Breaking News Emails

Get breaking news alerts and special reports. The news and stories that matter, delivered weekday mornings.
 / Updated 
By Alex Johnson

Special counsel Robert Mueller raised the prospect of subpoenaing President Donald Trump in March to answer questions in his investigation into alleged Russian meddling in the 2016 election, The Washington Post reported Tuesday.

The Post, citing four people familiar with the encounter whom it didn't identify, said Mueller brought up trying to compel the president to testify before a grand jury in a meeting with Trump's lawyers in early March.

The disclosure follows closely on the publication by The New York Times of almost four dozen questions it said Mueller wants to ask the president. They include questions about Trump's ties to Russia, his firing of James Comey as director of the FBI and whether he tried to interfere with Mueller's investigation.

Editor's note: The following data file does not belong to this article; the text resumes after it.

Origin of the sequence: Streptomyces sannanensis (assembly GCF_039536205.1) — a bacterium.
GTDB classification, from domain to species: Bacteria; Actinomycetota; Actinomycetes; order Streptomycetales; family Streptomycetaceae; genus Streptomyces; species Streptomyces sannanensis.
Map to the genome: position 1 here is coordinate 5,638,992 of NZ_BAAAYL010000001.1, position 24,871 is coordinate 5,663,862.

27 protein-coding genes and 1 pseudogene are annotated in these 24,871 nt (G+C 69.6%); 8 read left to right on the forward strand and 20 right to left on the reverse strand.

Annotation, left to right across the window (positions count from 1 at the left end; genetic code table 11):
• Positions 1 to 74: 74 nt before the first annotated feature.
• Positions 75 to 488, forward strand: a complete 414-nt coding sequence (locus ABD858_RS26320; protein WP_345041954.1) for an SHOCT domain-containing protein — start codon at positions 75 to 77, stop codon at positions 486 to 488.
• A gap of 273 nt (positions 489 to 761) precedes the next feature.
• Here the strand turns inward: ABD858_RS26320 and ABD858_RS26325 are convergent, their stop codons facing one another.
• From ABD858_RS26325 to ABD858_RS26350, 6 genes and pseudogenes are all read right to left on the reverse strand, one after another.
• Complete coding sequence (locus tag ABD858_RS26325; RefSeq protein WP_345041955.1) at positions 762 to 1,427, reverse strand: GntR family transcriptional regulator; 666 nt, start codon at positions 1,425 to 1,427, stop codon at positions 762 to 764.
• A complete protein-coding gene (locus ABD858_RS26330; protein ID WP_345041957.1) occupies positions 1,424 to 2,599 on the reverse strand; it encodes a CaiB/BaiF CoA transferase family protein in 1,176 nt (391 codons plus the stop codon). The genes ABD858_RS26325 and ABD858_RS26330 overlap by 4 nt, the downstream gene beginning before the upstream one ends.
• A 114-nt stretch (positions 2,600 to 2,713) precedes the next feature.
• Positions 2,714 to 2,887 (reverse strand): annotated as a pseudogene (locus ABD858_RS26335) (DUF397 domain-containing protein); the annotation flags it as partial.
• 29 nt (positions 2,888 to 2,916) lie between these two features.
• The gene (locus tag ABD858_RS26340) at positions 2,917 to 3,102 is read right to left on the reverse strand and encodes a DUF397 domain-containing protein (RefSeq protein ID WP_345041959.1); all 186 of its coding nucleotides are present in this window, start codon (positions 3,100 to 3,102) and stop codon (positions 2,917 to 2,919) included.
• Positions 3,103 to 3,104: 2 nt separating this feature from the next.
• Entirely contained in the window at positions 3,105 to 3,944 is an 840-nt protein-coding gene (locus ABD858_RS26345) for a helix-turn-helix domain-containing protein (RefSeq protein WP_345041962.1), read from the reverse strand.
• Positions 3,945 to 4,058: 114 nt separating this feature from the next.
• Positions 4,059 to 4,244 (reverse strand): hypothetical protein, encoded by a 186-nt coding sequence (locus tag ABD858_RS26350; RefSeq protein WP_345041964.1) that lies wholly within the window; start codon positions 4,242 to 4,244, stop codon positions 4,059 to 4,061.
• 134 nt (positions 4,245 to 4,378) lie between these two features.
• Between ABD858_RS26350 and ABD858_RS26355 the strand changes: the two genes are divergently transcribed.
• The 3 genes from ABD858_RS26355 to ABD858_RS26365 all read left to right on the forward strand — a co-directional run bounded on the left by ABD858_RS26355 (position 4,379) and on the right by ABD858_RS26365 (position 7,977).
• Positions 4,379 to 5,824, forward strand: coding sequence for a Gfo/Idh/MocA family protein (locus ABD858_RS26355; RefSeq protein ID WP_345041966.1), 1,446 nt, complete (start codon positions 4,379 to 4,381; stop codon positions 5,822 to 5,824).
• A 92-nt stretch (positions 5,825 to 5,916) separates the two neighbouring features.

NBC News hasn't independently verified the Times or Post reports.

Mueller discussed a subpoena in a meeting in early March, The Post reported — before John Dowd, the lead outside attorney advising Trump on the Russia investigation, stepped down. The Associated Press reported that Dowd confirmed The Post report.

Without referring to the reports, Trump tweeted on Wednesday morning that there was no "collusion" or obstruction of justice.

A source familiar with the proceedings told NBC News on Tuesday night that the president's new legal team, led by former New York Mayor Rudolph Giuliani, is still getting up to speed and that no decisions have been made. A White House official familiar with the proceedings said nothing had been taken off the table.

NBC News reported last month that Trump's legal team had discussed making the case that a sitting president can't be force to comply with a subpoena, according to people familiar with the discussions. The argument hinges on the idea that a sitting president can't be indicted and if a president can't be indicted, he can't be forced to comply with a subpoena.

Trump's personal attorney, Jay Sekulow, said Tuesday night: "We do not discuss conversations we have or have not had with the Office of Special Counsel." Ty Cobb, a member of Trump's White House legal team, had no comment. The Post reported that a spokesman for Mueller declined to comment.

Kristen Welker and Hallie Jackson contributed.